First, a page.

Efficient elimination of insecticide-susceptible diamondback moth (DBM), Plutella xylostella (L.) by esfenvalerate from a population generates high esfenvalerate-resistance in the DBM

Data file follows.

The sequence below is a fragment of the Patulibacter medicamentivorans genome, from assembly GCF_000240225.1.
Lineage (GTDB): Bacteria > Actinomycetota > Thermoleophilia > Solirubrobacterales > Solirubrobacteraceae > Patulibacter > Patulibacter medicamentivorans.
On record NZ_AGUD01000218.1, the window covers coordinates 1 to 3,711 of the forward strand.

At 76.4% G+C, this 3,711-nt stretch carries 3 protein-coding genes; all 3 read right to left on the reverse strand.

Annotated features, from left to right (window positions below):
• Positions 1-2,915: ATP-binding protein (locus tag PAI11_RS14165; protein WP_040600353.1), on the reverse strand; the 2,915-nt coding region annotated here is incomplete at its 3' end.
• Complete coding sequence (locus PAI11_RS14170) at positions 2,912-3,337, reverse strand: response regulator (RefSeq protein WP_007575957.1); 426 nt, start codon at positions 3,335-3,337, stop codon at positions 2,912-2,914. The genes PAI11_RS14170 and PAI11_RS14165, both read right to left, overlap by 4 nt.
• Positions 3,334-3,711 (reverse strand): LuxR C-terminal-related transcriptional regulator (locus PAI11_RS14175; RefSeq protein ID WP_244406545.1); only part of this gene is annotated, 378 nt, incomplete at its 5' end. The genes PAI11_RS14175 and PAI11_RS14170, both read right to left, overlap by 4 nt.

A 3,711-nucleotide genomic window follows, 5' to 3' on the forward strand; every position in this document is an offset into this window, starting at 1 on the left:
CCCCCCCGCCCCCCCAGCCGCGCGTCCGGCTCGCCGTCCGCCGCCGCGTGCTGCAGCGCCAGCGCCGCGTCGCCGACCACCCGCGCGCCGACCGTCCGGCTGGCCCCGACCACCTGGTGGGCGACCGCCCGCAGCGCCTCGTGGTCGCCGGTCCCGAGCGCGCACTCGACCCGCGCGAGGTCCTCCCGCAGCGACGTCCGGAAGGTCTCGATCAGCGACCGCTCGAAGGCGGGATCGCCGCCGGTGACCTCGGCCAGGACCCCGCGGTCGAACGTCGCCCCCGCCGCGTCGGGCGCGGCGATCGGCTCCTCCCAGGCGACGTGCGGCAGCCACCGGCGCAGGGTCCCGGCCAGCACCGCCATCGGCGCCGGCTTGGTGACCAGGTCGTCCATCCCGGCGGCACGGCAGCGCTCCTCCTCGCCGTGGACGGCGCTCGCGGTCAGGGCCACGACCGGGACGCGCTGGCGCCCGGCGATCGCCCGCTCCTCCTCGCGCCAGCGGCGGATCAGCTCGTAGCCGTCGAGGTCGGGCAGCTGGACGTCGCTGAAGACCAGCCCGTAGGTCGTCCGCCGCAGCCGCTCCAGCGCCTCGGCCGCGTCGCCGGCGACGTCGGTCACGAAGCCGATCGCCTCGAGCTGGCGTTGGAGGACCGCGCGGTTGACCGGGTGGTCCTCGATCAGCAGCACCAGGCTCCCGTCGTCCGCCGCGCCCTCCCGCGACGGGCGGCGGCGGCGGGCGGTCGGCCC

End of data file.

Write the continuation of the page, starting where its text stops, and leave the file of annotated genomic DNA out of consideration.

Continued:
The study was undertaken at Nagoya University, Nagoya, Japan, to determine in what way the low selection concentration of esfenvalerate influenced the speed and magnitude of resistance development in the DBM. KOBII-esfenvalerate selected strain and KOBII-nonselected strain, which were developed from the KOBII population, esfenvalerate 50 g/l EC and the leaf-dipping method was used for the study. The esfenvalerate concentration that caused hundred percent mortality in the KOBII-nonselected strain, which is homogenous in homozygous susceptible (ss) individuals, was used to estimate the proportion of ss individuals in the esfenvalerate selected strain. Concentration of 6.25 mg/l esfenvalerate eliminated all ss individuals from the KOBII-nonselected strain. The 6.25 mg/l esfenvalerate showed that there was about 2.5 percent ss individuals in the KOBII-esfenvalerate selected strain. Two generations after selection with the 10 mg/l esfenvalerate, which yielded 273-fold resistance, up to 97.5 percent of the individuals in the esfenvalerate-selected strain were heterozygous resistant (rs) and homozygous resistant (rr). A field population of DBM, exposed to the recommended insecticide dilution for field application against DBM in Japan, which is 1,000 – 2,000 times dilution and translated into 25 mg/l – 50 mg/l esfenvalerate, a high frequency of rr individuals accumulated and generated a DBM population resistant to esfenvalerate in the field. Proactive management of the development of insecticide resistance is important.